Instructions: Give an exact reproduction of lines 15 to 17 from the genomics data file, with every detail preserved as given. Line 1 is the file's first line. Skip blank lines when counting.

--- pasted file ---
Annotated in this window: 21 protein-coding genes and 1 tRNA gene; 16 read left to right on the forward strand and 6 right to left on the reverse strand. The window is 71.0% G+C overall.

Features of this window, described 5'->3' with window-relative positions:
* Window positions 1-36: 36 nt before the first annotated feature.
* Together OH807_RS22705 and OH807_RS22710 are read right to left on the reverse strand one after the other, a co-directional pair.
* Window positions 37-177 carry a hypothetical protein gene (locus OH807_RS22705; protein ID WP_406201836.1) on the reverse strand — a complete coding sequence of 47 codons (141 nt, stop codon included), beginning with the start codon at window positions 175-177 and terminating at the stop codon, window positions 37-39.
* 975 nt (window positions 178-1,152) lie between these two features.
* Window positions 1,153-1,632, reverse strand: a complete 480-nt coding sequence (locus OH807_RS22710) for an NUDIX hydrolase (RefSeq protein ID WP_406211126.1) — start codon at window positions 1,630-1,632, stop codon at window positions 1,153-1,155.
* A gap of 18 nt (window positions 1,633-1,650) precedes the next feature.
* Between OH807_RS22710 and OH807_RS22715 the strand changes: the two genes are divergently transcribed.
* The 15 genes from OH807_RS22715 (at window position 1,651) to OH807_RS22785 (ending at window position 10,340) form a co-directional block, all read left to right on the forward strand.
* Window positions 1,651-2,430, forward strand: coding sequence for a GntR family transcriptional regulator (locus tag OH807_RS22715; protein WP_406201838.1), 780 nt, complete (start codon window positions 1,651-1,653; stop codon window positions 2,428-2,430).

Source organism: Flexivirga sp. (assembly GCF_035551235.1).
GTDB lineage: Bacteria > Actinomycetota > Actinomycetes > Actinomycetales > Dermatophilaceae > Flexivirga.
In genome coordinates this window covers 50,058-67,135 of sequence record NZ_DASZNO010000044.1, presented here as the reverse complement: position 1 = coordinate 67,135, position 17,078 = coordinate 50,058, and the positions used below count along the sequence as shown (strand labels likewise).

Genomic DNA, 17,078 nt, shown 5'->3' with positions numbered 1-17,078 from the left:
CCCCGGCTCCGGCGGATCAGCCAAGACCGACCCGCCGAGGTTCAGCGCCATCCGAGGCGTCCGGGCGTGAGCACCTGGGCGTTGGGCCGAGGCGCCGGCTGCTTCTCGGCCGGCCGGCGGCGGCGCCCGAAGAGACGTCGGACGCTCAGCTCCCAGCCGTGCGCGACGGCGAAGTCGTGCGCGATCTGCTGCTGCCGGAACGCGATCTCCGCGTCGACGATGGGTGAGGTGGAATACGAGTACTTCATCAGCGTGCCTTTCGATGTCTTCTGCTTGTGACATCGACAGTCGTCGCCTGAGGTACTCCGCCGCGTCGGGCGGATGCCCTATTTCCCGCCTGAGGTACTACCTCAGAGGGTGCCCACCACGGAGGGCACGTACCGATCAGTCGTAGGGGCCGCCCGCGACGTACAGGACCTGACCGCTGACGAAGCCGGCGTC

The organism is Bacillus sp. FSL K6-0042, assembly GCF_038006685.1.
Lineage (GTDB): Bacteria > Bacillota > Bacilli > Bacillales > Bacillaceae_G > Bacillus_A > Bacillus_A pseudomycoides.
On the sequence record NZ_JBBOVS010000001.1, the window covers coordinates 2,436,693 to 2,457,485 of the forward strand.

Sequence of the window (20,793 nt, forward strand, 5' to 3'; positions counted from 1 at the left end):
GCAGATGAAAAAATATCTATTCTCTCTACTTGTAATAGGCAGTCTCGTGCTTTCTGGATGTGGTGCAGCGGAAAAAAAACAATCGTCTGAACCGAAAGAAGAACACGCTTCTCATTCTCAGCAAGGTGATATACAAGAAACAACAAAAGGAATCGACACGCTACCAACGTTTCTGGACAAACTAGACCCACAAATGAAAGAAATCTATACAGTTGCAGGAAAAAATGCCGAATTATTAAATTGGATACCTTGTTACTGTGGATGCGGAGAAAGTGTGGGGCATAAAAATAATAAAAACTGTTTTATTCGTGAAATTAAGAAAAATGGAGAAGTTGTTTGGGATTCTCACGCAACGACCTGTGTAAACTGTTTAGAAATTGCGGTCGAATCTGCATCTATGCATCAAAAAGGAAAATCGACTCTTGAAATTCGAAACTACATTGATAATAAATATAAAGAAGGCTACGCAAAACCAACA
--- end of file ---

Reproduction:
Genomic DNA, 17,078 nt, shown 5'->3' with positions numbered 1-17,078 from the left:
CCCCGGCTCCGGCGGATCAGCCAAGACCGACCCGCCGAGGTTCAGCGCCATCCGAGGCGTCCGGGCGTGAGCACCTGGGCGTTGGGCCGAGGCGCCGGCTGCTTCTCGGCCGGCCGGCGGCGGCGCCCGAAGAGACGTCGGACGCTCAGCTCCCAGCCGTGCGCGACGGCGAAGTCGTGCGCGATCTGCTGCTGCCGGAACGCGATCTCCGCGTCGACGATGGGTGAGGTGGAATACGAGTACTTCATCAGCGTGCCTTTCGATGTCTTCTGCTTGTGACATCGACAGTCGTCGCCTGAGGTACTCCGCCGCGTCGGGCGGATGCCCTATTTCCCGCCTGAGGTACTACCTCAGAGGGTGCCCACCACGGAGGGCACGTACCGATCAGTCGTAGGGGCCGCCCGCGACGTACAGGACCTGACCGCTGACGAAGCCGGCGTC

The organism is Bacillus sp. FSL K6-0042, assembly GCF_038006685.1.